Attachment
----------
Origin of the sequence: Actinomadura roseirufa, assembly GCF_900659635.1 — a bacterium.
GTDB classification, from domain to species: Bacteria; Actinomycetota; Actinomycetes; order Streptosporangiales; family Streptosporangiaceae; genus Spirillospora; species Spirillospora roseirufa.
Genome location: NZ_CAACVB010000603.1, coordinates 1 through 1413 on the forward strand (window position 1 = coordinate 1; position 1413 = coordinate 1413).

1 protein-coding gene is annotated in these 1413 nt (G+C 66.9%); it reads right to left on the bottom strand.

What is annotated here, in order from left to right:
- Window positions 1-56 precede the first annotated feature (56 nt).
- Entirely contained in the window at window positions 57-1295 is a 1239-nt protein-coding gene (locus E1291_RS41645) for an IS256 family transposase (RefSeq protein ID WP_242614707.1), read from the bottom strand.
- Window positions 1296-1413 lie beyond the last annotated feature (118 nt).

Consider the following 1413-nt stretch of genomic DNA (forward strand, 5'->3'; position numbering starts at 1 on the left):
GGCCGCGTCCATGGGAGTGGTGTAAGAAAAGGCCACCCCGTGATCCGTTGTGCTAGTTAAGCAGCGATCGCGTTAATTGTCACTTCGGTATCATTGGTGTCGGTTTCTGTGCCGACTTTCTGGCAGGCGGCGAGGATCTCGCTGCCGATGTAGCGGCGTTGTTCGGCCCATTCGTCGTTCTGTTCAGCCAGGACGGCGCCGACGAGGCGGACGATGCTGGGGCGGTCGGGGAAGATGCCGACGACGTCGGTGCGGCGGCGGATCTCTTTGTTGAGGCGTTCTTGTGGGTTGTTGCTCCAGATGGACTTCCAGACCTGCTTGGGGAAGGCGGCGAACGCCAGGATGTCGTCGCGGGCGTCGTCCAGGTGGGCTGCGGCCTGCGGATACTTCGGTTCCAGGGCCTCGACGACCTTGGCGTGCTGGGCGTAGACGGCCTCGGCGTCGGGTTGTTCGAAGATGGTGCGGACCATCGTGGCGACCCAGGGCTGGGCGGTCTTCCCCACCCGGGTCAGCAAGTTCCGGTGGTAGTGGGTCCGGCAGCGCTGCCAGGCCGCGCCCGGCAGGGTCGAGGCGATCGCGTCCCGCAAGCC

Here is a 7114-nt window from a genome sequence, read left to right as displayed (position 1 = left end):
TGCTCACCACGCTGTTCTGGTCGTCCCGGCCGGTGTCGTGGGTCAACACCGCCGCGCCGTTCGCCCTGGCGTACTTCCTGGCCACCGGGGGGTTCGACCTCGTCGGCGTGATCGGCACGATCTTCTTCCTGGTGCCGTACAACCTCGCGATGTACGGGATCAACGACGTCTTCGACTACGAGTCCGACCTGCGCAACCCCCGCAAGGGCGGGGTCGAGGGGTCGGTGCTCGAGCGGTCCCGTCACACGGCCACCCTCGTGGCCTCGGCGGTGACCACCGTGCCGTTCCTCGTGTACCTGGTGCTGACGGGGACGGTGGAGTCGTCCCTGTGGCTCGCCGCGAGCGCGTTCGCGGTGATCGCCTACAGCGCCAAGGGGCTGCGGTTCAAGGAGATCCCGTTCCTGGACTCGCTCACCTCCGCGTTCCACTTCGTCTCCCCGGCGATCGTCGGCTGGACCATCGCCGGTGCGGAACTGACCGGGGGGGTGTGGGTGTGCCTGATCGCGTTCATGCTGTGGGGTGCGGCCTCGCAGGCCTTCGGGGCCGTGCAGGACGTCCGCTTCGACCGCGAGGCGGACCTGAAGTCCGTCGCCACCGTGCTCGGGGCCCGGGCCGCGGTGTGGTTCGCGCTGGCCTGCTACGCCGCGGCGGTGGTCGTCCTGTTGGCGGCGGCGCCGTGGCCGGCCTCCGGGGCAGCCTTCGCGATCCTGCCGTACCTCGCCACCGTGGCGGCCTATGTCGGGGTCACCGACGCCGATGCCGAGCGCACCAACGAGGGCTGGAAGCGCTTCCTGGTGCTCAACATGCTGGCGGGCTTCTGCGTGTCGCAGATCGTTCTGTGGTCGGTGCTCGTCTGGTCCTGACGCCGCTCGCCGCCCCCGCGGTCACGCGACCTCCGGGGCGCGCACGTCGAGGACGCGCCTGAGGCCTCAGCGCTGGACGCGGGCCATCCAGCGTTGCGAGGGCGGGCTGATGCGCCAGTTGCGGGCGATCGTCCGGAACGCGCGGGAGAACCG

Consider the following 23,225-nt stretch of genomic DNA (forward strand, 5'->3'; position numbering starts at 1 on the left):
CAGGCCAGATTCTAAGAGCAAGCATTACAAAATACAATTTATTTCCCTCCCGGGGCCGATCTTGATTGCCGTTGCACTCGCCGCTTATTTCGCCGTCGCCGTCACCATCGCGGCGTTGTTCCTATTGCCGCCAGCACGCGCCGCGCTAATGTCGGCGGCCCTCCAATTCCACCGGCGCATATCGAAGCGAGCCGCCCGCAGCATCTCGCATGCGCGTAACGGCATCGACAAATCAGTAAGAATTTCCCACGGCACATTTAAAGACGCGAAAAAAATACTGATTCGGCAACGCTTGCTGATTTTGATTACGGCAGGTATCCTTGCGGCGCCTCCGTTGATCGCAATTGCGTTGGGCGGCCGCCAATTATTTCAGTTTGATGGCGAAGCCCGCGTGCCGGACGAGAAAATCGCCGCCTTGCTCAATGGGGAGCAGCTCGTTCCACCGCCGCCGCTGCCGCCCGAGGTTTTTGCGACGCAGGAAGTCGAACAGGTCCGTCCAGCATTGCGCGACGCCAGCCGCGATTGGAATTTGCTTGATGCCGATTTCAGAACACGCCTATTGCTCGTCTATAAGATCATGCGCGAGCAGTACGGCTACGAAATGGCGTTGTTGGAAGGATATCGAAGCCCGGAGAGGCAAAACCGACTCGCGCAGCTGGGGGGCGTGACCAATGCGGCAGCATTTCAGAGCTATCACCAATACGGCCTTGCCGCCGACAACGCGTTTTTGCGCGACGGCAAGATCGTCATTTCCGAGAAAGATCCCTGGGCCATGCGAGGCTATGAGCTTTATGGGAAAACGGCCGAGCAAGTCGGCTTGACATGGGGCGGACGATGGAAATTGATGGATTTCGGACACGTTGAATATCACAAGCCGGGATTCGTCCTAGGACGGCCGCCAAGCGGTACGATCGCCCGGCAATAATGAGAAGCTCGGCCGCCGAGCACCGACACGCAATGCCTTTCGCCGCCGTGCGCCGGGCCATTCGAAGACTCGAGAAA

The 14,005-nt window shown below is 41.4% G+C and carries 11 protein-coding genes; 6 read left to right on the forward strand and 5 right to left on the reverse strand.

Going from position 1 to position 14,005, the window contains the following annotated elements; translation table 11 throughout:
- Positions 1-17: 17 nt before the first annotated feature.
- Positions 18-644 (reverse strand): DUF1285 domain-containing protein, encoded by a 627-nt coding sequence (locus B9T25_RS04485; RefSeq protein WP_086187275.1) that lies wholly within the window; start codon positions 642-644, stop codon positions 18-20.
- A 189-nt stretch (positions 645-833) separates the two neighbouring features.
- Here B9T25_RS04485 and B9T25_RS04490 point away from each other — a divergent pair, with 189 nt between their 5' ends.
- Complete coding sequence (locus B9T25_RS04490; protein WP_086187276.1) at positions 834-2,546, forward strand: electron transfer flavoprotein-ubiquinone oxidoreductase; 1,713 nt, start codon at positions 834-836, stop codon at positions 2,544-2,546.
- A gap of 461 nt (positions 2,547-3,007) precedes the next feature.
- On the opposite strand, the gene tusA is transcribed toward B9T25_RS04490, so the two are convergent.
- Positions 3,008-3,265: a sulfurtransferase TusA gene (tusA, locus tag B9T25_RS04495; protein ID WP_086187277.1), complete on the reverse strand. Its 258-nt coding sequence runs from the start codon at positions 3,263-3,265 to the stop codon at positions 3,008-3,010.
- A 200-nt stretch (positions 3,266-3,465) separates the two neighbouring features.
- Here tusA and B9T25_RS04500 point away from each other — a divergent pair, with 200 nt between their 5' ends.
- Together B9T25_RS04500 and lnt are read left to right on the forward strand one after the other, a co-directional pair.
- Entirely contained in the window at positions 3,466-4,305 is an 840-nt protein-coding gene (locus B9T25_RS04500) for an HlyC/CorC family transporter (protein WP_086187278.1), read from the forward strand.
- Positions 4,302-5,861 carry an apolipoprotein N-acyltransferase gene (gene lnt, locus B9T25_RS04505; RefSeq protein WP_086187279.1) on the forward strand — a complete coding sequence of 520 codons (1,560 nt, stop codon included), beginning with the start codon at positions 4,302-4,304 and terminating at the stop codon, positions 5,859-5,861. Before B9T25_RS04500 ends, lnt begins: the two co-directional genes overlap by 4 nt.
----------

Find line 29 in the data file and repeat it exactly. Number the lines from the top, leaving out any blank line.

- Positions 4,302-5,861 carry an apolipoprotein N-acyltransferase gene (gene lnt, locus B9T25_RS04505; RefSeq protein WP_086187279.1) on the forward strand — a complete coding sequence of 520 codons (1,560 nt, stop codon included), beginning with the start codon at positions 4,302-4,304 and terminating at the stop codon, positions 5,859-5,861. Before B9T25_RS04500 ends, lnt begins: the two co-directional genes overlap by 4 nt.